Thoughts regarding sports and mentoring.
Caution: Severe Tennessee Titan, Memphis Grizzlies, Chicago Cubs, and Scott Stallings bias.

Best Red – Believe

May 26th, 2013 | Comments Off on Best Red – Believe

Best Red shares the best sports articles or inspiring videos of the week.

theblock

1. The Block
Courtesy of CBS Sports and Roy Hibbert

Defense in any sport is a precious and sadly fleeting commodity. In the NBA, a growing fear of posterization has led many players to not take the risk this Pacer did.

2. People are Awesome
Courtesy of YouTube and Andreas Norholt

Visual proof that anything is possible.

3. High School Training Ground
Courtesy of TED and Malcolm London

“Young poet, educator and talented activist Malcolm London performs his stirring poem about life on the front lines of high school.” Words cannot describe his words.

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Bucking Bronco

January 16th, 2012 | Comments Off on Bucking Bronco

Maintaining composure and playing hard in a losing effort shows toughness.

The Denver Broncos were already off the map. Few expected them to defeat the Pittsburgh Steelers the previous week, and even fewer considered them much of a threat to the seemingly invincible New England Patriots, led by Tom Brady.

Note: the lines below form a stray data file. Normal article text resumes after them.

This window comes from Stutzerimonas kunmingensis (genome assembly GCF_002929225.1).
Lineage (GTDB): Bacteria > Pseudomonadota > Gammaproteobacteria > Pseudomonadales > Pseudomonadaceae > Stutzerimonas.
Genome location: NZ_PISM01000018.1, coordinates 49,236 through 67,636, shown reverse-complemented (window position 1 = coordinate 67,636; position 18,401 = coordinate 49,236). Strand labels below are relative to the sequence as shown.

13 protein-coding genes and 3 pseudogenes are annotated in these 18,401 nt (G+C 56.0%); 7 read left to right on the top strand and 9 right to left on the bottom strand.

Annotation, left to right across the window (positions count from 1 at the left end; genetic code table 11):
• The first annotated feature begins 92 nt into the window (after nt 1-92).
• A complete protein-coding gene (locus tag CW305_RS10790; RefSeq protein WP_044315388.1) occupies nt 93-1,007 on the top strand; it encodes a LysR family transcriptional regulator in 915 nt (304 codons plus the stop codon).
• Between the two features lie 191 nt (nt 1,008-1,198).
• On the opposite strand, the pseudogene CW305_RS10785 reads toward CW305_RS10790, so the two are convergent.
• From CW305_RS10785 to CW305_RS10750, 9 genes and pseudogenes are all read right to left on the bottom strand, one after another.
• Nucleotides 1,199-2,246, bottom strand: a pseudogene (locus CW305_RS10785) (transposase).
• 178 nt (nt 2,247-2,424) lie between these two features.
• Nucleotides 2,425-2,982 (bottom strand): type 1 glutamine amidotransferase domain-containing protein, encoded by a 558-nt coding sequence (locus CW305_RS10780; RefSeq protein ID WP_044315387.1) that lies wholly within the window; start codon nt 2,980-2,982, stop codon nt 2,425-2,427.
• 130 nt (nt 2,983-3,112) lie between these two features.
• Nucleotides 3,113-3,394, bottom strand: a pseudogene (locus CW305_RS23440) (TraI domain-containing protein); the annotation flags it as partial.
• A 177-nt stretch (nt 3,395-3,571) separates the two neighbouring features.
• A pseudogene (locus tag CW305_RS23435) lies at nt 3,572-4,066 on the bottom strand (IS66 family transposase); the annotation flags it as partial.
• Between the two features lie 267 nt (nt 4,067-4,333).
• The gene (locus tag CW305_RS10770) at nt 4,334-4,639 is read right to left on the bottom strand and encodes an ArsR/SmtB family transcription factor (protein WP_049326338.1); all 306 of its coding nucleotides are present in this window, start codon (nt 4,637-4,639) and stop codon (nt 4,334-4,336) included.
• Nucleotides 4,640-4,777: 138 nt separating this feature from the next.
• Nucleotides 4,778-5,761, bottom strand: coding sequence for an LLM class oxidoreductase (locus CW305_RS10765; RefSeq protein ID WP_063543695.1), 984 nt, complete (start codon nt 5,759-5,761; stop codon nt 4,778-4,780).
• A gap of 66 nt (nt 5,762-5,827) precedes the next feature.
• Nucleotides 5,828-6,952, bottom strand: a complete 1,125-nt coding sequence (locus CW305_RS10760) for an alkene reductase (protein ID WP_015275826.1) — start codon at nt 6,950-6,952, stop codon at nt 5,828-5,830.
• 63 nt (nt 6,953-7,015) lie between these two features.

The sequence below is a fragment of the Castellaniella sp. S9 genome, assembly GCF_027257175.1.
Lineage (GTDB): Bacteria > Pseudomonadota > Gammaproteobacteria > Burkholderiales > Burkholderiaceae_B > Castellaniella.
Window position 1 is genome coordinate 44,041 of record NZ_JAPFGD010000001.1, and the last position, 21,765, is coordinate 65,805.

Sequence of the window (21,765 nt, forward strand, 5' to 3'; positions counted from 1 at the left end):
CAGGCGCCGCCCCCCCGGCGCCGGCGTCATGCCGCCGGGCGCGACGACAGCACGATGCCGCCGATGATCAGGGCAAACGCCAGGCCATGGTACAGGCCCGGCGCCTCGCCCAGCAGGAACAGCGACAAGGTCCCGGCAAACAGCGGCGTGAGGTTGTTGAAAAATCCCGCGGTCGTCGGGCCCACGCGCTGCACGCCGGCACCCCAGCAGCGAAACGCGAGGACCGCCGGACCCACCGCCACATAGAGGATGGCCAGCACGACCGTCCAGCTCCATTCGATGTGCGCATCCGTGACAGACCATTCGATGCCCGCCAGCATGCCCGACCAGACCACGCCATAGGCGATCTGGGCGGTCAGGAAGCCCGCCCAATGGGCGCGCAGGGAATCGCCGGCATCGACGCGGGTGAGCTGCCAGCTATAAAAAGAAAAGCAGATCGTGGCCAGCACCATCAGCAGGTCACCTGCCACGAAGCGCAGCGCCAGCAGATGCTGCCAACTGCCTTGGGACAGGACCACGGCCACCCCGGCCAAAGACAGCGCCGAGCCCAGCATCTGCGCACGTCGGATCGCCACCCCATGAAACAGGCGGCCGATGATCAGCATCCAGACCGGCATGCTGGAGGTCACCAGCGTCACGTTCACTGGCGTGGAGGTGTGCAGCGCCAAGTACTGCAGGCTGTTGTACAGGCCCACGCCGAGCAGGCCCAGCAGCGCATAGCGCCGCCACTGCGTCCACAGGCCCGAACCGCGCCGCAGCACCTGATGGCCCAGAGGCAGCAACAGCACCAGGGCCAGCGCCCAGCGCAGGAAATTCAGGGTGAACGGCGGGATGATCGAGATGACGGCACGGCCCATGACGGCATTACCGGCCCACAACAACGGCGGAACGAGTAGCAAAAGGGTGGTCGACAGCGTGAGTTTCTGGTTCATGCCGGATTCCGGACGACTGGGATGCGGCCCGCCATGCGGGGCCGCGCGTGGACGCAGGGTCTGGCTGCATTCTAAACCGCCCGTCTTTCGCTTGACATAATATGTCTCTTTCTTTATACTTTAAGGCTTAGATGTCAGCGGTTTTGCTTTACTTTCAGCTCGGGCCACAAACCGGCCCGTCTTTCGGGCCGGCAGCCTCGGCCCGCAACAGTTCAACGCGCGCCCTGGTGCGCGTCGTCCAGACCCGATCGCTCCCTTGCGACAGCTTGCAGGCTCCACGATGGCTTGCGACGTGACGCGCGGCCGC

After a quick start for the Pats, the Broncos appeared to weather Brady’s opening salvo in a game that again looked poised to live up to all the pregame hype.

One quarter and 28 unanswered points later, this rematch (like the first game) was once again out of reach for any Tebow Time heroics. Spurring tweets like…


and…

To be fair, no team needs to explain building a large lead in the first half of a playoff game. And to quote Herm Edwards… the Patriots were playing to win the game.

Winning and losing are guaranteed in competitive sports.

Fortunately, winning and losing has nothing to do with character or toughness.

But, what happens when the losses are by large margins?

This week I witnessed first hand a high school basketball team beating a rival by more than 50 points. It was an uncomfortable situation to experience as a fan.